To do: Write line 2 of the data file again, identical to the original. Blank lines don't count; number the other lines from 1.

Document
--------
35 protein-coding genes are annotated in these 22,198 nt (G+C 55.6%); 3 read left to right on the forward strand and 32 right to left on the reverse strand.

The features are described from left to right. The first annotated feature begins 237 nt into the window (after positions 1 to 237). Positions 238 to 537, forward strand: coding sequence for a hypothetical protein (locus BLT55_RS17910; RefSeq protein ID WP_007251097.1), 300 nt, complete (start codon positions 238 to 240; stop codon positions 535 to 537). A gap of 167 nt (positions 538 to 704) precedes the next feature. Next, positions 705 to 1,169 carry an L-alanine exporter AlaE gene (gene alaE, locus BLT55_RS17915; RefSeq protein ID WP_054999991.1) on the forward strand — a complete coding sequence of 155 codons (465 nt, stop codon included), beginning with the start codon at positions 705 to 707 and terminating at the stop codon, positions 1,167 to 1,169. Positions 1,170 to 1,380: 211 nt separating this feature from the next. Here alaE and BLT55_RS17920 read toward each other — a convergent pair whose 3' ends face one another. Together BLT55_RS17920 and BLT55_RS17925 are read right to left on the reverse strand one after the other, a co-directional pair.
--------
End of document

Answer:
The features are described from left to right. The first annotated feature begins 237 nt into the window (after positions 1 to 237). Positions 238 to 537, forward strand: coding sequence for a hypothetical protein (locus BLT55_RS17910; RefSeq protein ID WP_007251097.1), 300 nt, complete (start codon positions 238 to 240; stop codon positions 535 to 537). A gap of 167 nt (positions 538 to 704) precedes the next feature. Next, positions 705 to 1,169 carry an L-alanine exporter AlaE gene (gene alaE, locus BLT55_RS17915; RefSeq protein ID WP_054999991.1) on the forward strand — a complete coding sequence of 155 codons (465 nt, stop codon included), beginning with the start codon at positions 705 to 707 and terminating at the stop codon, positions 1,167 to 1,169. Positions 1,170 to 1,380: 211 nt separating this feature from the next. Here alaE and BLT55_RS17920 read toward each other — a convergent pair whose 3' ends face one another. Together BLT55_RS17920 and BLT55_RS17925 are read right to left on the reverse strand one after the other, a co-directional pair.